Like many other Central Anatolian cities, Erzincan is one of those places with very little there there. The natural setting – on a high plateau and ringed by craggy peaks – is promising, but the town itself feels like it’s been scrubbed clean of all traces of history or local distinctiveness, its streets lined with characterless buildings painted in fading pastels, their ground floors occupied by the same furniture and supermarket chains found in every other city in the Turkish heartland.
Erzincan does have one thing going for it though: it’s the kind of place where you can land at the airport, hop into a waiting taxi and ask your driver to take you to the local cheese sellers’ bazaar, and he’ll take you straight there, no questions asked, as if it’s the most natural request he could get.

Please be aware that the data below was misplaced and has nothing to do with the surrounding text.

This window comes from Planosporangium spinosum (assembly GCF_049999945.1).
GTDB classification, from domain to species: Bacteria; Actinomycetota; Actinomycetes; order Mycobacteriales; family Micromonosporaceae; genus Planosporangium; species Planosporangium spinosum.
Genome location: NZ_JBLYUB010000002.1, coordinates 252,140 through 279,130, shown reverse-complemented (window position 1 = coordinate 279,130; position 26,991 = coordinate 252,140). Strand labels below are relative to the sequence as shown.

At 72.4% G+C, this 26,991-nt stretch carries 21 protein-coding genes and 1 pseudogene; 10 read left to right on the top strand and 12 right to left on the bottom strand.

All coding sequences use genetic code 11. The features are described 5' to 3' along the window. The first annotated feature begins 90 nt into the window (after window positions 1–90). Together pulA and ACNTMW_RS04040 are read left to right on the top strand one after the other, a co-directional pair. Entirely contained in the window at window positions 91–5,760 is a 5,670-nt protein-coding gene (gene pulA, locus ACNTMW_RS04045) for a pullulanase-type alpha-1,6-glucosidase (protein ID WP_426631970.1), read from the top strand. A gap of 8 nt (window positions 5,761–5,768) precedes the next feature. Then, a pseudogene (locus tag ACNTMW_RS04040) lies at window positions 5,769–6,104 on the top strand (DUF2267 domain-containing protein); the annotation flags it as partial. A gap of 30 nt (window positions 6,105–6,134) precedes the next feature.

As it should be. Erzincan is famous throughout Turkey for its tulum, a sharp and crumbly raw sheep’s milk cheese traditionally aged inside a goatskin, and the compact market is perhaps the closest thing the city has to a historical attraction. The current peynirciler çarşısı, about a dozen small shops housed in a U-shaped strip mall, may not be that old, but the vendors there are part of a homegrown tradition that goes back centuries.
Read the rest of this feature on Culinary Backstreets .